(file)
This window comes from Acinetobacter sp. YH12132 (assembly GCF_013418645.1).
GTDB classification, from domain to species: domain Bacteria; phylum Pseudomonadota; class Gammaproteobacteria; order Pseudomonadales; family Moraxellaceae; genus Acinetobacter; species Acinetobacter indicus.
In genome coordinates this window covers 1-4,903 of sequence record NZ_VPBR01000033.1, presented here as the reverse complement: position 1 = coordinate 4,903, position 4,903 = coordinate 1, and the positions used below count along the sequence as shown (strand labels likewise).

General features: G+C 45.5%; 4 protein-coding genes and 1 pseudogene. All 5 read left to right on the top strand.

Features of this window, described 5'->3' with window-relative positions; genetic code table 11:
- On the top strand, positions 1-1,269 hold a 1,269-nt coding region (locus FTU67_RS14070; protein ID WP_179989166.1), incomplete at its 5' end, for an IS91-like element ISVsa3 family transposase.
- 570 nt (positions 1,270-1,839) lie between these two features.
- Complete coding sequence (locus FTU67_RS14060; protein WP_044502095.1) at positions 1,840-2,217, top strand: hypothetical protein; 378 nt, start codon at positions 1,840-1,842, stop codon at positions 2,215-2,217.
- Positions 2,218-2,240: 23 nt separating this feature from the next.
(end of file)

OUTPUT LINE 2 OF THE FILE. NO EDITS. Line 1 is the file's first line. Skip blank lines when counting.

GTDB classification, from domain to species: domain Bacteria; phylum Pseudomonadota; class Gammaproteobacteria; order Pseudomonadales; family Moraxellaceae; genus Acinetobacter; species Acinetobacter indicus.